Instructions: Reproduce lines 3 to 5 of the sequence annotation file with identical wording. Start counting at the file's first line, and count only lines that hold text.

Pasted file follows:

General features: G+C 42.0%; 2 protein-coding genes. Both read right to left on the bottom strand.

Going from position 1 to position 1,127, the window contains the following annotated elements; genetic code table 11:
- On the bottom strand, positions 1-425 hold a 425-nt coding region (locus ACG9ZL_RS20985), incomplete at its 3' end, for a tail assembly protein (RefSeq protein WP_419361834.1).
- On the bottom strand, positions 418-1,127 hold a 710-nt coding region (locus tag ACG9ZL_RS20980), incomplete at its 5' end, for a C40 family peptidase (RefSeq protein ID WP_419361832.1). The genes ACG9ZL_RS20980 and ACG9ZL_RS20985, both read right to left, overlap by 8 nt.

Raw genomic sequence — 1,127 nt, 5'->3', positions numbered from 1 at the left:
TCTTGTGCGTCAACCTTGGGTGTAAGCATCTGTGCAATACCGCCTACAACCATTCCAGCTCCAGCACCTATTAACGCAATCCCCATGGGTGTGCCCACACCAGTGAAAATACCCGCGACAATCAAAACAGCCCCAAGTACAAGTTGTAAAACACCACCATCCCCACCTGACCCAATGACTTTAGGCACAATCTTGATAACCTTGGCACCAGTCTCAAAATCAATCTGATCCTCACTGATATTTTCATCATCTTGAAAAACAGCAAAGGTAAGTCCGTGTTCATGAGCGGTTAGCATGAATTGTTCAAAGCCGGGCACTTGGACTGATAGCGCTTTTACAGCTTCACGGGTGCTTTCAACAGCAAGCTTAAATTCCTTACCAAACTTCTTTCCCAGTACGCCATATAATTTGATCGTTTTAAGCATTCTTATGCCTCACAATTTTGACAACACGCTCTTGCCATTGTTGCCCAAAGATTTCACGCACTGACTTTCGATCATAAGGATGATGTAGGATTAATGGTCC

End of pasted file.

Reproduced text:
- On the bottom strand, positions 1-425 hold a 425-nt coding region (locus ACG9ZL_RS20985), incomplete at its 3' end, for a tail assembly protein (RefSeq protein WP_419361834.1).
- On the bottom strand, positions 418-1,127 hold a 710-nt coding region (locus tag ACG9ZL_RS20980), incomplete at its 5' end, for a C40 family peptidase (RefSeq protein ID WP_419361832.1). The genes ACG9ZL_RS20980 and ACG9ZL_RS20985, both read right to left, overlap by 8 nt.

Raw genomic sequence — 1,127 nt, 5'->3', positions numbered from 1 at the left: